If you think that postmodern anxiety is a myth or an exaggeration, how do you respond to sleep deprivation? At one point, I got anxious and depressed. What was wrong with me? As I thought things through, I realized that my depression typically occurred on Saturdays. Then I realized that I was not depressed, I was tired from a long week. A good Saturday afternoon nap each week did away with my “depression.” I had interpreted my own physical condition incorrectly. Clearly, our attitude about the little setbacks in life can make all the difference in the living of it.

Indeterminacy arise in statistics because we know that correlation does not indicate causality. In theory, many causes can explain a particular correlation so a theory is required to suggest the cause of an observed correlation. Otherwise, the relationship can be entirely a random association.⁠2 If sunspots are associated with weather on earth, what explains this relationship?⁠3 The Rorschach (inkblot) test provides an interesting application of this indeterminacy problem (Smith 2001, 205-206). When a psychiatrist shows a patient a random inkblot and the patients sees patterns in the inkblot, the patterns arise from preconceptions of patient being imposed on the inkblot. Does the patient see angels or demons? Naked women or monsters? These preconceptions (or random associations) provide insight into the interior life of the patient that are hard to track any other way.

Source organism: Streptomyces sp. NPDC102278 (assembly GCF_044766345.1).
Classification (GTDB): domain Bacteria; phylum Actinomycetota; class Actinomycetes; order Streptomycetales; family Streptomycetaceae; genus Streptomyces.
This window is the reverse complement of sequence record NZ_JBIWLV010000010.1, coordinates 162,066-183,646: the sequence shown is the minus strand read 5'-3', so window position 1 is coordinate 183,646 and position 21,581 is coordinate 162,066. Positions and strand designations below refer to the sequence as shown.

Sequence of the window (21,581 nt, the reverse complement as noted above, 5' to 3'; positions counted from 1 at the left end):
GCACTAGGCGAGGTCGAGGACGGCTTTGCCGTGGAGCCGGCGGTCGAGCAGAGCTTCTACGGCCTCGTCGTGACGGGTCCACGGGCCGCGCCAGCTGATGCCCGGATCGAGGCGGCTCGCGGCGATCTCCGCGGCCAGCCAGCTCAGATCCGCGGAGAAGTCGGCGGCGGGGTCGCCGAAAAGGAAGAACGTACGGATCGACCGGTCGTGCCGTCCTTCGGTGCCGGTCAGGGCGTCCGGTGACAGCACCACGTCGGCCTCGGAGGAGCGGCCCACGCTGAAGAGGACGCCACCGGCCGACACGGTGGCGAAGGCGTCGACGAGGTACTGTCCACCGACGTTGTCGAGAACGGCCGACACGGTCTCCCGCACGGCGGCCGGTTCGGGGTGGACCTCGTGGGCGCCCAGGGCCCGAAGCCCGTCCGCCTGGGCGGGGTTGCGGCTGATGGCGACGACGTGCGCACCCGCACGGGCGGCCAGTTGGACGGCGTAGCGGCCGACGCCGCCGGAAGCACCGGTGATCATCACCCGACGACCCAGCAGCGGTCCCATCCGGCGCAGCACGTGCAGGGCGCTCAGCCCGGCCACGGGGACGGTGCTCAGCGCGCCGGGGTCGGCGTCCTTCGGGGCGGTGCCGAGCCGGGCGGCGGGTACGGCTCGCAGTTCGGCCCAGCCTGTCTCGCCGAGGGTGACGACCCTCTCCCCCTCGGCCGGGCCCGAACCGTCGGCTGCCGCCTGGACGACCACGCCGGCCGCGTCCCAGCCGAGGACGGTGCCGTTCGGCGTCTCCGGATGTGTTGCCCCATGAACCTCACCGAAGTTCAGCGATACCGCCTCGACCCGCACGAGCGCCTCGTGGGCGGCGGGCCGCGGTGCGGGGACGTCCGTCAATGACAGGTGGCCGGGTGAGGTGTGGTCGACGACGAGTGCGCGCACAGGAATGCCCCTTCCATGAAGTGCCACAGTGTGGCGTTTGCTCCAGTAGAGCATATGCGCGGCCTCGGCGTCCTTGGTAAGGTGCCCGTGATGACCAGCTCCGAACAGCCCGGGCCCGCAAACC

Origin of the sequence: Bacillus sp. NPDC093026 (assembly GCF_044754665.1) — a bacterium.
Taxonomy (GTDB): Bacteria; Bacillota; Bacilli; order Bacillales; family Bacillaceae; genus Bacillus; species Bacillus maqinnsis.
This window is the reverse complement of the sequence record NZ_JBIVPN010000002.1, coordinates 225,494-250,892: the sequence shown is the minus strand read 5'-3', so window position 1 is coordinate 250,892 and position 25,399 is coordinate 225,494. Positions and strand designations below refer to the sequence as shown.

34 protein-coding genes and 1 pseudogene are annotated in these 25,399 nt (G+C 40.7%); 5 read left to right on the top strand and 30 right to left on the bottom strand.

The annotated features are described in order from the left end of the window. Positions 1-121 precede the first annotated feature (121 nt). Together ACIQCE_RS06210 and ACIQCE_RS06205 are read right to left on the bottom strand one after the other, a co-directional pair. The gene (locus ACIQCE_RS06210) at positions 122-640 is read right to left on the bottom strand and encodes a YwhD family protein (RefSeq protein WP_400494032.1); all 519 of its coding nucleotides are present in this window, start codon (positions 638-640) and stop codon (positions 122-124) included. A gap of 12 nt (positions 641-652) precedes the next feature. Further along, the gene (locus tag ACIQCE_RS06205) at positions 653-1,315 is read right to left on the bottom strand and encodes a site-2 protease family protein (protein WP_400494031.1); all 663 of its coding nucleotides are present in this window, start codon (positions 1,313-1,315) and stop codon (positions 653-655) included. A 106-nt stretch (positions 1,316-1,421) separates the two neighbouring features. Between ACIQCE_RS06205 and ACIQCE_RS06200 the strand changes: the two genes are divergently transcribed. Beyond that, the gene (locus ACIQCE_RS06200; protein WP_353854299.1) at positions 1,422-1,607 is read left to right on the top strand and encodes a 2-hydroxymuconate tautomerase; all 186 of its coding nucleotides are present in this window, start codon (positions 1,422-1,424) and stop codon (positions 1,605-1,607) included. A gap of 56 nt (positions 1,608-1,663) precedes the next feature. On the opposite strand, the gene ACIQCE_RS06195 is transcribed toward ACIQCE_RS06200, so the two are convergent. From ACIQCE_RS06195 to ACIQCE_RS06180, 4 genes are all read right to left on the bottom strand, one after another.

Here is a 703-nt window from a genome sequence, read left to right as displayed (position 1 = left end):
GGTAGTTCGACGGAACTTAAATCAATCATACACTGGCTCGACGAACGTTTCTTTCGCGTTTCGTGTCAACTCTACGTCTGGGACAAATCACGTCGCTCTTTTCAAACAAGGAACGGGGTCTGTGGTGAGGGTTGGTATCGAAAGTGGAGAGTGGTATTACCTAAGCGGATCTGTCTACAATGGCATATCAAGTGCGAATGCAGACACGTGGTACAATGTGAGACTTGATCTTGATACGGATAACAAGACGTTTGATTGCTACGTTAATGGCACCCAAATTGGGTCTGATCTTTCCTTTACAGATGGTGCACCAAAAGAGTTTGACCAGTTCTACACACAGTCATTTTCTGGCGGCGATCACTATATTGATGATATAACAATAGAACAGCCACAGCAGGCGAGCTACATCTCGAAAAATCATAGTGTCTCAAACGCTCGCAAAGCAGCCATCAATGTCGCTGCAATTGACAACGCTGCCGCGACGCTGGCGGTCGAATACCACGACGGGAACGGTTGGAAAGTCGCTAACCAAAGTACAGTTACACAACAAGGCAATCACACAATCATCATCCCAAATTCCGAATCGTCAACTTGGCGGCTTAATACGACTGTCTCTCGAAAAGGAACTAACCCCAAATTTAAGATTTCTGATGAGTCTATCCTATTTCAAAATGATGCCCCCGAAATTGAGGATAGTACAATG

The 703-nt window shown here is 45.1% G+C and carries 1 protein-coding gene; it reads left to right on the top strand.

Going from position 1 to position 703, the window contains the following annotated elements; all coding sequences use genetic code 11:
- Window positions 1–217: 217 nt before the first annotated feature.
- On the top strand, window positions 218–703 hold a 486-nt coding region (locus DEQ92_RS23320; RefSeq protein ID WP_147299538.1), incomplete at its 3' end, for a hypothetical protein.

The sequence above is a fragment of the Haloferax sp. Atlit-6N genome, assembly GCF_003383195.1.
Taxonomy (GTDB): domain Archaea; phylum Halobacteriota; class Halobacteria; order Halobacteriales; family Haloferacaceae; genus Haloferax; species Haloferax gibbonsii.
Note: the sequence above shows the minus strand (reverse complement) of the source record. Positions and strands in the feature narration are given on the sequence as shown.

Telling a Faithful Story

The anxiety and uncertainty of postmodern society presents the Christian leader with a kind of cultural inkblot test. How can leadership successfully navigate through this perilous test?

One answer can be taken from my earlier comments on the book, Crucial Conversations, where I noted four stages in a dialogue: presenting facts (see and hear), telling a story, feeling, and acting (PGMS 2012, 110). They observe that once emotions take over actions get locked in. The formation of productive stories presents the last best chance to channel a dialog towards useful action. Crafting a vision for the church is an important starting point.

An infinite number of stories can be told, but not all comport well with the facts or are organizationally helpful. Three kinds of unproductive (clever) stories—victim, villain, and helpless stories—arise that are usually counter-productive (PGMS 2012, 116-119).⁠4 More productive is to tune into the church’s history and to compare it with other faithful churches or stories from the Bible.

Example of Barnabas

The story of Barnabas comes to mind when I see many churches in action. In his book, Becoming Barnabas: The Ministry of Encouragement, Paul Moots (2014, 2-3) writes: